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What to Change in Your Project Management Skills

When it comes to project management, you're juggling a lot of different roles for the sake of delivering something major to the company. That can be a new product, altering the processes within the company or just making adjustments to the current model. However, with many major projects, there are always people on the sidelines who suddenly get nervous the moment a potential change appears in the way they work. Some of them are minor, such as employees concerned about how their jobs will be affected, while other stakeholders have the potential of ending a project because they have influence and are hesitant on what will happen. That's why good project managers should be adept at performing change management on top of what they do.

Turn and face the strange

TechTarget and other publications define change management as taking a systemic approach to making changes within an organization so as to complete a given process or project. This can be seen managing individuals over the course of the event or to the entire organization. The crucial aspect of implementing this method of management is that you have to be proactive in overseeing all the changes in question. That means taking a personal role in overseeing specific functions

There are three important aspects to change management. The first is adaptation . This includes having employees train for the new process or service they need to perform. The second critical feature is controlling change. You should be able to have a handle on anything that is being altered, especially the software selected for installation, so that the project doesn't completely alienate a large number of members from within the organization. The third portion to consider is effecting the change itself. That means implementing the project to its fullest potential with all or most alterations that would benefit the organization itself. As such, change management can be seen as developing procedures or technology to make adjustments to the way business is done.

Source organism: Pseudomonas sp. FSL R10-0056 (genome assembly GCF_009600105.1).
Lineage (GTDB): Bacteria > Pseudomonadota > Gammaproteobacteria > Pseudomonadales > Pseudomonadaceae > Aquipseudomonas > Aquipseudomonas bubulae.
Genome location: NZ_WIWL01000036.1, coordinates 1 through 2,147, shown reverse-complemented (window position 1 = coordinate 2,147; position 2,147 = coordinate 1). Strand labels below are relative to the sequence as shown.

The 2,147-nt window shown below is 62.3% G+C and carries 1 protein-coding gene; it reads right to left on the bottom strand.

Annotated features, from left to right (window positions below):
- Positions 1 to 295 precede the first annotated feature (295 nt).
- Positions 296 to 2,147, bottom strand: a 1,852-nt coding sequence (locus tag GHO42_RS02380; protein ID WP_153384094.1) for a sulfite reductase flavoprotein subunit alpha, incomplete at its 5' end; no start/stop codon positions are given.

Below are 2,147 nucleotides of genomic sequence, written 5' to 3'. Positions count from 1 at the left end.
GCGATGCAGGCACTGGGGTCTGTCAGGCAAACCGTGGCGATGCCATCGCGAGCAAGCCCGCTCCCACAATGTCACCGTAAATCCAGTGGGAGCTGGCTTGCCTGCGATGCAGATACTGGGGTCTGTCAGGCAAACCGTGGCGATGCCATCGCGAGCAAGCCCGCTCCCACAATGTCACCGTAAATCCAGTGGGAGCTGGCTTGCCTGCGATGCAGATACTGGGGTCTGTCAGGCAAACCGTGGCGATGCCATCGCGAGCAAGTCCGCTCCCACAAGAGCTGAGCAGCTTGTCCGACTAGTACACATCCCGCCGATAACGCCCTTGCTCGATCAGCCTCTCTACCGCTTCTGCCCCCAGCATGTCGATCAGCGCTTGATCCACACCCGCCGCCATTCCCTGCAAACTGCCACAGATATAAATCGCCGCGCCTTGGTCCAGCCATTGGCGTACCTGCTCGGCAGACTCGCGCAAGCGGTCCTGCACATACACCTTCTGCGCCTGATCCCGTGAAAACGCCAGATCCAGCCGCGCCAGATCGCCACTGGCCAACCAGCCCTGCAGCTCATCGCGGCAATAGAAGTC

"Having change management skills allows your company to adapt to new processes better."

Everybody's changing, and you should know why

There are a lot of good reasons to have change management as part of your skill set in operations. The Happy Manager notes there a several benefits to the process within an organization, such as giving clarity as to why you need to make adjustments from within a company and helping you integrate the processes necessary to complete the changeover. People are resistant to change as a general rule. You want to make them feel comfortable by having their concerns addressed and helping them through the process. In addition, with this system in place, you can deliver on the promises and potential of adding a new system or shifting focus on a different product or service.

In the context of project management, there are lot of good reasons to integrate change management into your skills, according to training firm Prosci. It will enhance your ability to improve the functions of your organization. You can work out the kinks that go with approving the project by increasing stakeholder buy-in. Most importantly, it opens up the lines of communication so that ideas on how to go forward can be exchanged.

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